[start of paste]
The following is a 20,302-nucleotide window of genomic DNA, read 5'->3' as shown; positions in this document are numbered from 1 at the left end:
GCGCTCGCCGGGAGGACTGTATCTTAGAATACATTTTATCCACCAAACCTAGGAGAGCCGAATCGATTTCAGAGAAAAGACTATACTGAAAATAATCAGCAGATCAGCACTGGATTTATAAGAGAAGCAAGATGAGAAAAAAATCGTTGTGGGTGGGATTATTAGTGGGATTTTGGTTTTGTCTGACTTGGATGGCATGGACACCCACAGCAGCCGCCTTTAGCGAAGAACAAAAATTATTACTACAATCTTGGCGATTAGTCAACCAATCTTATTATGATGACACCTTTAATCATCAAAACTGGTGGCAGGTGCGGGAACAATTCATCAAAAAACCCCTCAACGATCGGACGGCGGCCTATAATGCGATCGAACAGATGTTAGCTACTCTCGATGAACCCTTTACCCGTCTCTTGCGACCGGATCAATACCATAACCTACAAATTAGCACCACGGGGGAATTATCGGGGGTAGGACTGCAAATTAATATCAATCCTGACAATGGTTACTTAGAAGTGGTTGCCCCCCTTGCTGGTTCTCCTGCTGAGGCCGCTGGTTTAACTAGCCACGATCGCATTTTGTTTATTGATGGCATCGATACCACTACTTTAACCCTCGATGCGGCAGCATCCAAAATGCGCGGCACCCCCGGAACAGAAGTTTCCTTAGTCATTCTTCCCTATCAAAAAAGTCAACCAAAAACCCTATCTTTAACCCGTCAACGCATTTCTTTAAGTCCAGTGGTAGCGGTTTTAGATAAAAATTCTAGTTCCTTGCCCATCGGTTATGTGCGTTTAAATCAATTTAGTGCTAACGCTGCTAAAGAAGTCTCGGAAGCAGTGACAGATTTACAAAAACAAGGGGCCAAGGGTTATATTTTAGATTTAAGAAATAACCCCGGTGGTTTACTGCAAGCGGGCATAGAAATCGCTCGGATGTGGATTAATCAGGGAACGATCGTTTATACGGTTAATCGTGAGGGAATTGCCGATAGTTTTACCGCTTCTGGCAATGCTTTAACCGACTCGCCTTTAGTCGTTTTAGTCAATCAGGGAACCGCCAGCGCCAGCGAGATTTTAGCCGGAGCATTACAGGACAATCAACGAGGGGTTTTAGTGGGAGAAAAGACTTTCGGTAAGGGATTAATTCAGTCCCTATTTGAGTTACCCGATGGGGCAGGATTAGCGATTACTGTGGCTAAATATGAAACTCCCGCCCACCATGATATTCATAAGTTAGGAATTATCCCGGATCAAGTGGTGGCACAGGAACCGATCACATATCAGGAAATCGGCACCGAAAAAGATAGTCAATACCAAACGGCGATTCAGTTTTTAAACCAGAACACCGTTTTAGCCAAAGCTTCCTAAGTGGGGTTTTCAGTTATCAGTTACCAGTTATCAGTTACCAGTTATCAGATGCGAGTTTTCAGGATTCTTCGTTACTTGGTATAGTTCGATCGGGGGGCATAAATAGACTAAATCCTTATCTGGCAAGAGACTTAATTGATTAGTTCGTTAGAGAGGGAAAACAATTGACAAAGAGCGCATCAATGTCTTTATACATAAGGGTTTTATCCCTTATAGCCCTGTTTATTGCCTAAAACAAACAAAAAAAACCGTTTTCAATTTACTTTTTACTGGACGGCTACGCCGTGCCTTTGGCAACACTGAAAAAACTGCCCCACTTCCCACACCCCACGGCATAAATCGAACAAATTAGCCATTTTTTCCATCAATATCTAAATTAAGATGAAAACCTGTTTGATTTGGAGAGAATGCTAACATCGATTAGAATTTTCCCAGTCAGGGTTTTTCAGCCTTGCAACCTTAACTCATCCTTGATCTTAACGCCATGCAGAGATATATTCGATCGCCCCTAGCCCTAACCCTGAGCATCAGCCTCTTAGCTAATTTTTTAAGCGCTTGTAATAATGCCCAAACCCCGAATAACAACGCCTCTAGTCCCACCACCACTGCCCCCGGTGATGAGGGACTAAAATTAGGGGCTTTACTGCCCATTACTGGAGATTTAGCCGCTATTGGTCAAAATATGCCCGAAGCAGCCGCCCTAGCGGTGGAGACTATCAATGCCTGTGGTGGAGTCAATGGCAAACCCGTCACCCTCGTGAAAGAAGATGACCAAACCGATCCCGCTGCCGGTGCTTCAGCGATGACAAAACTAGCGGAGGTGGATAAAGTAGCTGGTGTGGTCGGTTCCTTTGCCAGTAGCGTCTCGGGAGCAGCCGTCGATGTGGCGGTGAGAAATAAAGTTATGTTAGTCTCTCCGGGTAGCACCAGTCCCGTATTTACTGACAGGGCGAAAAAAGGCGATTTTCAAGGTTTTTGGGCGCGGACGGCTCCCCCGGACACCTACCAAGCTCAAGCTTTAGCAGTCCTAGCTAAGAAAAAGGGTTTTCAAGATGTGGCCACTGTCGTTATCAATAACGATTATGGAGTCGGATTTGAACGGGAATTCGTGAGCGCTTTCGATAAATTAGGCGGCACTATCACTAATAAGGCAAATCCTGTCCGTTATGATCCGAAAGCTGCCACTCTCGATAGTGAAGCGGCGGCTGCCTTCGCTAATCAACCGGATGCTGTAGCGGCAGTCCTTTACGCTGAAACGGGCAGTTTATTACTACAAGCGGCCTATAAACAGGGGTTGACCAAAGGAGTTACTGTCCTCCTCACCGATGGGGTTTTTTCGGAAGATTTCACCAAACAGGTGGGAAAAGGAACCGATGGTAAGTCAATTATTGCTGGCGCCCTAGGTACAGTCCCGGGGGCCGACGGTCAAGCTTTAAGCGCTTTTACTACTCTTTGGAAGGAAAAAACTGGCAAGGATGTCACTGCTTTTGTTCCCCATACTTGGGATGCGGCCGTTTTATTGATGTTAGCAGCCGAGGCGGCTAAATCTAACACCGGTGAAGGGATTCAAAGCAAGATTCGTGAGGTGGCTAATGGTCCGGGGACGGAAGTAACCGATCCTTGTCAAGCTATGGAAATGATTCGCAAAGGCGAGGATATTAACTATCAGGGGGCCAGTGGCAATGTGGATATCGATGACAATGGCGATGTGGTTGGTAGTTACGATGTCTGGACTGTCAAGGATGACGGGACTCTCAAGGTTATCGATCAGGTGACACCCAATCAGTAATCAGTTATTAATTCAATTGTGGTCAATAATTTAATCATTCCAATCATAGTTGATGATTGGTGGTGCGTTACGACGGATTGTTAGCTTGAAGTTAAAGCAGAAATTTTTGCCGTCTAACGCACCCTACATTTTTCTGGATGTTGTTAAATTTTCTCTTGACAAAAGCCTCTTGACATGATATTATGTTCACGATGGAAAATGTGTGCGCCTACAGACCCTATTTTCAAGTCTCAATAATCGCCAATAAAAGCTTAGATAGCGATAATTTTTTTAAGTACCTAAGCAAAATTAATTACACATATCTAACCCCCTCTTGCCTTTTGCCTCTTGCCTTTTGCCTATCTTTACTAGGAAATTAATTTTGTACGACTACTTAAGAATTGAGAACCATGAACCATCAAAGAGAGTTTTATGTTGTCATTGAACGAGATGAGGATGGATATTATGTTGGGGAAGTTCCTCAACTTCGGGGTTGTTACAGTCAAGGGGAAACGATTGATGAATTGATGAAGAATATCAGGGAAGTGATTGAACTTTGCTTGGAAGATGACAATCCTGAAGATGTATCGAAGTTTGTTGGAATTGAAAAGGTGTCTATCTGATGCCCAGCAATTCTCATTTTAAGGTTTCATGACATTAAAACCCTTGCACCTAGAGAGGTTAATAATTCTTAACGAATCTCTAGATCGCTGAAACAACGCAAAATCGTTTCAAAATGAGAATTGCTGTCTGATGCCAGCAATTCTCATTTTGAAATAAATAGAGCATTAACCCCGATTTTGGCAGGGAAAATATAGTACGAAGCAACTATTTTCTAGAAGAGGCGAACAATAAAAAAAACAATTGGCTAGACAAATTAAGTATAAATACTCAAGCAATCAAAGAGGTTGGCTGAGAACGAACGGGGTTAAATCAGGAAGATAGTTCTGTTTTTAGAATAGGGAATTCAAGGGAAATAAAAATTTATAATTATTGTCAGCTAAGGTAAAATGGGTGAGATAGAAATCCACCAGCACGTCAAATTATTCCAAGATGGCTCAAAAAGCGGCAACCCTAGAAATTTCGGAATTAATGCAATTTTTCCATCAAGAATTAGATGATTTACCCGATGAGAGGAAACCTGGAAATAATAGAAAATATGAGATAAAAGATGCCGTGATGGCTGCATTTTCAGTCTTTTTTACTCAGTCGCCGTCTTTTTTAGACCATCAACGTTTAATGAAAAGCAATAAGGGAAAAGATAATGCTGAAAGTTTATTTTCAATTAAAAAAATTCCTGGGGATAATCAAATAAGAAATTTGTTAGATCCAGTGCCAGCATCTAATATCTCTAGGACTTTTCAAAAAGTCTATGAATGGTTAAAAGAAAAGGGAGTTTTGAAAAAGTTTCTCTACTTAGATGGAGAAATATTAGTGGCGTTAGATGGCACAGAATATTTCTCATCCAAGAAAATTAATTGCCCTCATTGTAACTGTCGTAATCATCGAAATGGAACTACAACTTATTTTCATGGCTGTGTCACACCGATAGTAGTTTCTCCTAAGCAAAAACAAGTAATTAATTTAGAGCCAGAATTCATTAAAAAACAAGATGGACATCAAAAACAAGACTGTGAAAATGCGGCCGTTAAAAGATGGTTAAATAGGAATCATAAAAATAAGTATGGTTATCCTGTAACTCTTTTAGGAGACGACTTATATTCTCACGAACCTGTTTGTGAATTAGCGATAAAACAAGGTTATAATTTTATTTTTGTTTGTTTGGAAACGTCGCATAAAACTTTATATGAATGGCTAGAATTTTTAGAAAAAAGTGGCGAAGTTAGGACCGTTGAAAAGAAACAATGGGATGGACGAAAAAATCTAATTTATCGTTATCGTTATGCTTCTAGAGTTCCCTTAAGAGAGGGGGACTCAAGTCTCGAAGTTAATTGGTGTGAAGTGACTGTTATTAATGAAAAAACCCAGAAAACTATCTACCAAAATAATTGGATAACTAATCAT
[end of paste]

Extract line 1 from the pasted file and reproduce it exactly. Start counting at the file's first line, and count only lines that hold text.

The following is a 20,302-nucleotide window of genomic DNA, read 5'->3' as shown; positions in this document are numbered from 1 at the left end: